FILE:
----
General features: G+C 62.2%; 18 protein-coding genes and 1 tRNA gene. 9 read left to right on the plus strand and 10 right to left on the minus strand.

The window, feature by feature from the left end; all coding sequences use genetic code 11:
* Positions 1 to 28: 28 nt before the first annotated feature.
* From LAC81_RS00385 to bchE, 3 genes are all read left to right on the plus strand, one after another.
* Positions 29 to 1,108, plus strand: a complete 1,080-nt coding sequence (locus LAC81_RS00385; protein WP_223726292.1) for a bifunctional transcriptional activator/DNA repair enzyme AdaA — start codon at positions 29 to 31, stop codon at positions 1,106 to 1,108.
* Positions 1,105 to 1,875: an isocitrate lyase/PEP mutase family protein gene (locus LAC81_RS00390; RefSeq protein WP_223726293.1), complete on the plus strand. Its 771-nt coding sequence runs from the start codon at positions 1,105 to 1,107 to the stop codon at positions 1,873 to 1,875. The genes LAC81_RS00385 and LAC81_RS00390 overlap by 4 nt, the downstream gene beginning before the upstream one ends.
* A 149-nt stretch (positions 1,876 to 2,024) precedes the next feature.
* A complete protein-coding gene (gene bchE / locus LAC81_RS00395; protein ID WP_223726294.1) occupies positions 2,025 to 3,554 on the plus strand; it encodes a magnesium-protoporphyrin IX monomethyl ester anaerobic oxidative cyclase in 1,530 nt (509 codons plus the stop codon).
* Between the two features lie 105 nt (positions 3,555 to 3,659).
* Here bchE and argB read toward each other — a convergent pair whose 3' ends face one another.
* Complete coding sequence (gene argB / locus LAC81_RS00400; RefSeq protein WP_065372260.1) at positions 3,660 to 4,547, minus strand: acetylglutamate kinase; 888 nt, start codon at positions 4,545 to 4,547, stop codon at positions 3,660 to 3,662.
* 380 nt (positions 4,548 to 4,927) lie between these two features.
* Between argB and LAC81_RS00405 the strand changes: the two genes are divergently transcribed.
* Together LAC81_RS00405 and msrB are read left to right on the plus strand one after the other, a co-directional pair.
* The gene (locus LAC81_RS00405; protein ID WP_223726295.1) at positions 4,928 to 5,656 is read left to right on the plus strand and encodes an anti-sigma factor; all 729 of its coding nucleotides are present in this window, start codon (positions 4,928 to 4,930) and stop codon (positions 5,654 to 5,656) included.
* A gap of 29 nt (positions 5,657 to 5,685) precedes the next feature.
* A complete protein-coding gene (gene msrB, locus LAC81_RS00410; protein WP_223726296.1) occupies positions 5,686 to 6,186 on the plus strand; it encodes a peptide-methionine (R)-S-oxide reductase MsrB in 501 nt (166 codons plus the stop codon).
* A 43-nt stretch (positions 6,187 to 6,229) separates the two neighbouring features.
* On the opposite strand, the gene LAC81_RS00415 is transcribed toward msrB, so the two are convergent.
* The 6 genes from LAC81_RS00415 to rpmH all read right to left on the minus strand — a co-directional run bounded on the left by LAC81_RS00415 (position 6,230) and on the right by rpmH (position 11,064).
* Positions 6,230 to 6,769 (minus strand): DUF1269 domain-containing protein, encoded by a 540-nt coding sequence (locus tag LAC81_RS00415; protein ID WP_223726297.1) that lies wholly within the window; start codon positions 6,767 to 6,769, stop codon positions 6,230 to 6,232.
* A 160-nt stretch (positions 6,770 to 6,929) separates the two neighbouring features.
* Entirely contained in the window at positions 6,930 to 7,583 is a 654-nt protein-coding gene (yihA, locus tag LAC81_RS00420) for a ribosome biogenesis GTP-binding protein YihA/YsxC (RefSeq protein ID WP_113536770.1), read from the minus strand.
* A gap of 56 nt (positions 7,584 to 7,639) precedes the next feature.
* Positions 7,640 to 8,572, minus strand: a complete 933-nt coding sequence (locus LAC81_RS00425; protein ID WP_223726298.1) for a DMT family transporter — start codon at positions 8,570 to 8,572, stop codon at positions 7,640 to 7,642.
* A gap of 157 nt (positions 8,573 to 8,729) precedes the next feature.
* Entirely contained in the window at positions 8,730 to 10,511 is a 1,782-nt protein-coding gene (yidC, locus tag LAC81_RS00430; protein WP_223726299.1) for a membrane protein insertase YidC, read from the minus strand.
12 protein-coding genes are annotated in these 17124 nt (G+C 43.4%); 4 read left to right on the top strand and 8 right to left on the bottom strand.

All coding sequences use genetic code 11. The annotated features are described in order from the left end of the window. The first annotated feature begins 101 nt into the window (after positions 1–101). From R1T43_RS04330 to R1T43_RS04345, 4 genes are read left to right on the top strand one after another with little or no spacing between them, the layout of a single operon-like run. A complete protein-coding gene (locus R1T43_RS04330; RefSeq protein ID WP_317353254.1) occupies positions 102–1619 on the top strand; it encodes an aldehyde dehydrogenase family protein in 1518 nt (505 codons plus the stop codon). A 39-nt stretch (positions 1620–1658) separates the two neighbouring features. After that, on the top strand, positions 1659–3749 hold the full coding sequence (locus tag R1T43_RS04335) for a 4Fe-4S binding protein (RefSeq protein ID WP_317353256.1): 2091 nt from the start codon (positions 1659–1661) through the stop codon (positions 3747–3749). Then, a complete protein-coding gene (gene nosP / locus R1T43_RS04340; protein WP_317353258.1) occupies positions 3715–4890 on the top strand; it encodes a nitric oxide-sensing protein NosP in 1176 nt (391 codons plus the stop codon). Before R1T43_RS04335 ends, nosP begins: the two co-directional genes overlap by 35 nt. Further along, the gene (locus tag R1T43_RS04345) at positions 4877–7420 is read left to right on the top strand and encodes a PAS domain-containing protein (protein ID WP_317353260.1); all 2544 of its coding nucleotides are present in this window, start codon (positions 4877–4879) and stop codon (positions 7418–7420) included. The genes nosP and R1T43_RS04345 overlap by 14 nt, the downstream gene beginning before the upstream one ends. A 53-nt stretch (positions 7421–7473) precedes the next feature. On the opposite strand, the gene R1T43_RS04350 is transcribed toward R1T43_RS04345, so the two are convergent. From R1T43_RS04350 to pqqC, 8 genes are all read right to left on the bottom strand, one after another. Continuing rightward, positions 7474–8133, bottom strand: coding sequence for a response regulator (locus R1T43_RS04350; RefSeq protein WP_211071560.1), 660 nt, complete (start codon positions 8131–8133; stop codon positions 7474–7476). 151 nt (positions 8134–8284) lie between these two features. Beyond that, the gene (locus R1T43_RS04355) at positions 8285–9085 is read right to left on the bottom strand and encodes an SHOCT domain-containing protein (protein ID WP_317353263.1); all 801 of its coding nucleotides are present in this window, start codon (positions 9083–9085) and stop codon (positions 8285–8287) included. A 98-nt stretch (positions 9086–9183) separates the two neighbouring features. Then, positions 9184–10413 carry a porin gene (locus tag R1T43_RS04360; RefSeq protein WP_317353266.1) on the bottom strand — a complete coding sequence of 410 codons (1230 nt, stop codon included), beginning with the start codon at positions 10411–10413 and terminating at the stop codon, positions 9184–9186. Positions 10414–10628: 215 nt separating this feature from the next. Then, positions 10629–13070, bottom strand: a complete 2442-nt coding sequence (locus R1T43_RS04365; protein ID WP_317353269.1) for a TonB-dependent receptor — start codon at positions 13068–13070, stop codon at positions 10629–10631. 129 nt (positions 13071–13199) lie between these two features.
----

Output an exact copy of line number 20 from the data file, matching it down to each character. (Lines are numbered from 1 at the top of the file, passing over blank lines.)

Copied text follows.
* The 6 genes from LAC81_RS00415 to rpmH all read right to left on the minus strand — a co-directional run bounded on the left by LAC81_RS00415 (position 6,230) and on the right by rpmH (position 11,064).